Kvale, like many NLCS backcountry rangers, goes by specific guidelines for cairns in little-visited country. On major routes and trails, you should be able to see only one at a time. He tends to knock over every other cairn in places like this, leaving the rest as reliable but not ostentatious trail-markers. Out in deeper country, however, in untrailed wilderness, he takes down almost every one he sees.
"I think of true, untouched wild nature," Kvale said. "We have that here in the canyon country. If you're out that far, you shouldn't need cairns to find your way. I don't mind seeing a subtly placed one or two rocks tastefully done at an important juncture on a route, that's OK. Just a signal to let you know you're on the right track.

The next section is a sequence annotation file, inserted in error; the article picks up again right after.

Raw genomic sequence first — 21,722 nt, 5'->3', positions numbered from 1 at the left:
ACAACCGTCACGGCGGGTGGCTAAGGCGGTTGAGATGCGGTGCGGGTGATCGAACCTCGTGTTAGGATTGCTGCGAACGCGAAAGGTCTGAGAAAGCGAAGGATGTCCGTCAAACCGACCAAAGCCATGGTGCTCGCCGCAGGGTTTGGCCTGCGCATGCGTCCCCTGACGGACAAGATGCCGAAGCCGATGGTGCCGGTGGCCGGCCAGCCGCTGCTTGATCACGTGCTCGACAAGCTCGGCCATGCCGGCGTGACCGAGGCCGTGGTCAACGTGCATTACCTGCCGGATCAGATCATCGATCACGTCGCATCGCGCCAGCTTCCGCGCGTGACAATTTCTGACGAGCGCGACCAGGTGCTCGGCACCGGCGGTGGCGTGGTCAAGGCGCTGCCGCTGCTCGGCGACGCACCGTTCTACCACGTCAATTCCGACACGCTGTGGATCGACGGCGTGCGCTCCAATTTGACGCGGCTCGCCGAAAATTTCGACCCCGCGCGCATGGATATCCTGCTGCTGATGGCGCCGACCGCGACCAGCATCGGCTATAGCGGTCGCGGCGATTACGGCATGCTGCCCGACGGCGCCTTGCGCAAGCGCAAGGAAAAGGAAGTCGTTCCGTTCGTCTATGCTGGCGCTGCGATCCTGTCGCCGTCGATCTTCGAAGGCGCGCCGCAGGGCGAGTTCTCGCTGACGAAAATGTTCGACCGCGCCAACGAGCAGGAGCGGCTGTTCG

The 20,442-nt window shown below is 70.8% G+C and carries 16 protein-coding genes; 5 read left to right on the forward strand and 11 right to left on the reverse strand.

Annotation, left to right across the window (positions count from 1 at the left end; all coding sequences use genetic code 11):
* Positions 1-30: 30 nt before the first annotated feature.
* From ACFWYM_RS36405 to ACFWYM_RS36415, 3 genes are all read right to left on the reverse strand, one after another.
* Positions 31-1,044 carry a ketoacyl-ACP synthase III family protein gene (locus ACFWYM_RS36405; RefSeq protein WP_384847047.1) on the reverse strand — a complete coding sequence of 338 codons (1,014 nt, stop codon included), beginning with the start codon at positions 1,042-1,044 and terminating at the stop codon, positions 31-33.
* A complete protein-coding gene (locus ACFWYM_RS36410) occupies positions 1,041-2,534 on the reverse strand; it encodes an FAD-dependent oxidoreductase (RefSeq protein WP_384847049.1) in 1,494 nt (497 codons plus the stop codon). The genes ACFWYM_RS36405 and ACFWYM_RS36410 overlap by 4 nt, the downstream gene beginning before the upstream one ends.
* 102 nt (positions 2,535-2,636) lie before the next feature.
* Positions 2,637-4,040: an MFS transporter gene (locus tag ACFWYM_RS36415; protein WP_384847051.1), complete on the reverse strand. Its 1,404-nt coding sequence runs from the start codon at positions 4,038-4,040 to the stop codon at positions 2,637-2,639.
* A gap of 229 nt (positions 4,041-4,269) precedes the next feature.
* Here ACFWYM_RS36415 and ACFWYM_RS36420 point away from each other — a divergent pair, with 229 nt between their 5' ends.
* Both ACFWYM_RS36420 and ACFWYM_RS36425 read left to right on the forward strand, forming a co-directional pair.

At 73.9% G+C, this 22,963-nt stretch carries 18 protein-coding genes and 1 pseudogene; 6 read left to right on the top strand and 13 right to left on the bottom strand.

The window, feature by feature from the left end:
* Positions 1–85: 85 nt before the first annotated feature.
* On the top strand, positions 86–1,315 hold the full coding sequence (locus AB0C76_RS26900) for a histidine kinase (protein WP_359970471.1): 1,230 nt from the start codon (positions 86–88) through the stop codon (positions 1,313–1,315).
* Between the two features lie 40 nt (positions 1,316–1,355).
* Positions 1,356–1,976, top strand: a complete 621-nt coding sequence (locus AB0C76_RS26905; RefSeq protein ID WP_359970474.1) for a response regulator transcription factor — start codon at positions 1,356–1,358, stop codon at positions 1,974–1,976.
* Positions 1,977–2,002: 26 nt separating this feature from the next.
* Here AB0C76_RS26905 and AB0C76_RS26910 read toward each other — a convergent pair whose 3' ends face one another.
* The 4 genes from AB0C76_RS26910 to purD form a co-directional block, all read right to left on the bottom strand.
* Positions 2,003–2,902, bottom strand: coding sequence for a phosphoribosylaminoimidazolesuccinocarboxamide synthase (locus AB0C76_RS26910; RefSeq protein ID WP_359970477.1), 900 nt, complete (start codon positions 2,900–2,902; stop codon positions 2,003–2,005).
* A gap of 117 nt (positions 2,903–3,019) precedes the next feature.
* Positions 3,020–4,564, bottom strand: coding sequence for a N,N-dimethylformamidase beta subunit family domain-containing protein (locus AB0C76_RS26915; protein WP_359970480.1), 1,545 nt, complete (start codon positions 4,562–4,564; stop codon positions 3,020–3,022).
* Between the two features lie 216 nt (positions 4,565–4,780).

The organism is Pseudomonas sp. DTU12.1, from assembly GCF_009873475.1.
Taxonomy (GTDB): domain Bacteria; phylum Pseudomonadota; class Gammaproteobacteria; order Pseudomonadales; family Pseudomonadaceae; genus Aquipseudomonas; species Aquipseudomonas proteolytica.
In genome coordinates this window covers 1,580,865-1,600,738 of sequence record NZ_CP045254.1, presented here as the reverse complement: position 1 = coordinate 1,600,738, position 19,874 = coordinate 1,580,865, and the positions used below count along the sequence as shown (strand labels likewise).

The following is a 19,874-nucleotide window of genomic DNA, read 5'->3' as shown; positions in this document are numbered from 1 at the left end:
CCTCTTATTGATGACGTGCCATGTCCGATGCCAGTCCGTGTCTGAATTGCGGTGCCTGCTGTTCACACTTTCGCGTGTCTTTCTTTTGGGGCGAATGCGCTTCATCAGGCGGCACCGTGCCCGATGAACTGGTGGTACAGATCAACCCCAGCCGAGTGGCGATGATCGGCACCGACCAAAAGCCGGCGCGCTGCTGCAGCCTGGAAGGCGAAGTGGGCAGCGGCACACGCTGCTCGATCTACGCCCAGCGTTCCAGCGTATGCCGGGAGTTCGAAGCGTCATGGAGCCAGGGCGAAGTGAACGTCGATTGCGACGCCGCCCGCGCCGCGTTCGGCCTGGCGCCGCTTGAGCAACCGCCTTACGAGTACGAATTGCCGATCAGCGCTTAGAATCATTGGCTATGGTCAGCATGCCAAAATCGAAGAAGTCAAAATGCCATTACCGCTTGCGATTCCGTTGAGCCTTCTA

"We're not trying to get anybody killed," he added. "You just have to know a little about what you're doing out here."
But there was one cairn that really caught the attention of my buddy and me. It was made of two softball-sized rocks leaning against each other, the sandstone of one weathering into the sandstone of the other. No telling the exact age, since any lichen had been blasted off by wind. This subtle cairn was on an exposed rock-dome leading into the dim hole of a canyon. It was exactly the kind of thing Kvale would let alone, probably using it, like us, as a marker for a way down through perilous country. Maybe it was put here by hunters 50 years ago, or early canyoneers in the 1960s. I like to imagine it was much older than that, left by Paiute travelers who stitched their way across these canyons much as we were doing today, traveling across this far, wild land with their senses heightened, eyes constantly scanning for the next step.
That cairn, we left.
This essay first appeared in High Country News.